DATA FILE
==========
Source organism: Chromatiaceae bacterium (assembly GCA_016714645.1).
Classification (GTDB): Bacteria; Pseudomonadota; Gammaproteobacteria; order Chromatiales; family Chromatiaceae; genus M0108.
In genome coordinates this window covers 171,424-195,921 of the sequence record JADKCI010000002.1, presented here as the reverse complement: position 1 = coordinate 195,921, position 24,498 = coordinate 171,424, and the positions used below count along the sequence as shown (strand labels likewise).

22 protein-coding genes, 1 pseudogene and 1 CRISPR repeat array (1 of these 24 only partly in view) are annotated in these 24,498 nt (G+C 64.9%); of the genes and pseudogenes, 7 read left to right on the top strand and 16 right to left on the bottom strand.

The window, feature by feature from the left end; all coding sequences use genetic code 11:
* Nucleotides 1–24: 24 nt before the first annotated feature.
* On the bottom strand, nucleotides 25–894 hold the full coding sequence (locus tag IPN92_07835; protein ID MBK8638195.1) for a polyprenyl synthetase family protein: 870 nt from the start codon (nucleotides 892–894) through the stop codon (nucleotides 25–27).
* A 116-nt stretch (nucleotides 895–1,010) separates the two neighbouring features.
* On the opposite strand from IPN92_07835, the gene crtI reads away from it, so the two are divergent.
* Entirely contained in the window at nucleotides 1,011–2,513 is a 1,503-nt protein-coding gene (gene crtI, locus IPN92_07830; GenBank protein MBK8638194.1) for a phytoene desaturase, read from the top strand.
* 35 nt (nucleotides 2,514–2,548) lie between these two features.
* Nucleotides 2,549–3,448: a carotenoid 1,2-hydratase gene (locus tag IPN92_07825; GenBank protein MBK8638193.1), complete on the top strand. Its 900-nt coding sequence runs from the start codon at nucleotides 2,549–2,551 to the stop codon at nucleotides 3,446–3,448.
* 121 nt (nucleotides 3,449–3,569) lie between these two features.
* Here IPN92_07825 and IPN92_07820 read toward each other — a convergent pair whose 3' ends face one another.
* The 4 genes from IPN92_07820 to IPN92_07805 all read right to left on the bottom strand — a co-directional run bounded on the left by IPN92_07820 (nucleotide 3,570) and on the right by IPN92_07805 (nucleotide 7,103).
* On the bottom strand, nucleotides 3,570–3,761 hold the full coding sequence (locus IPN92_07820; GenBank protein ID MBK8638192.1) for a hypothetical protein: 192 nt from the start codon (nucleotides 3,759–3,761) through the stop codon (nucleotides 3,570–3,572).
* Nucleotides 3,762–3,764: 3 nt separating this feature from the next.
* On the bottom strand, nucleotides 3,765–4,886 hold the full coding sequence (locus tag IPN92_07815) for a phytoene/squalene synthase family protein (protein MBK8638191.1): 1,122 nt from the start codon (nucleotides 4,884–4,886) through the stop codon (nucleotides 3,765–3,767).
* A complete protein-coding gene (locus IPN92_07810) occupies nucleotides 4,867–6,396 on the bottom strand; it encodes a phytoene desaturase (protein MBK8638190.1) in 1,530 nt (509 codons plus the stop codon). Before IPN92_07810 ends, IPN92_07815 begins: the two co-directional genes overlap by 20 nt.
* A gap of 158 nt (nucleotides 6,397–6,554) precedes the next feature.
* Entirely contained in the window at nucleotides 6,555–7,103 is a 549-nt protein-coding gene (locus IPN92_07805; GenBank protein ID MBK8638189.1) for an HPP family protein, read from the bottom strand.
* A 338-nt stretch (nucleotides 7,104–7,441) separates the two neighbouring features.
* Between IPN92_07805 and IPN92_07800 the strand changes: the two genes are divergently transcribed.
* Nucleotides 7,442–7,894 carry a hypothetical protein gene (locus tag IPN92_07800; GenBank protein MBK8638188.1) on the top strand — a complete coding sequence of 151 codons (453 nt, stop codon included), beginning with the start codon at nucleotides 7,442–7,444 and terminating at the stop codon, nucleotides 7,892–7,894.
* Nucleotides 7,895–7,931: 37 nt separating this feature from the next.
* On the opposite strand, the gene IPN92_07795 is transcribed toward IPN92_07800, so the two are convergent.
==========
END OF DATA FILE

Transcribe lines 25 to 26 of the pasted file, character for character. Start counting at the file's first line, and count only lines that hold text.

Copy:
* Nucleotides 7,895–7,931: 37 nt separating this feature from the next.
* On the opposite strand, the gene IPN92_07795 is transcribed toward IPN92_07800, so the two are convergent.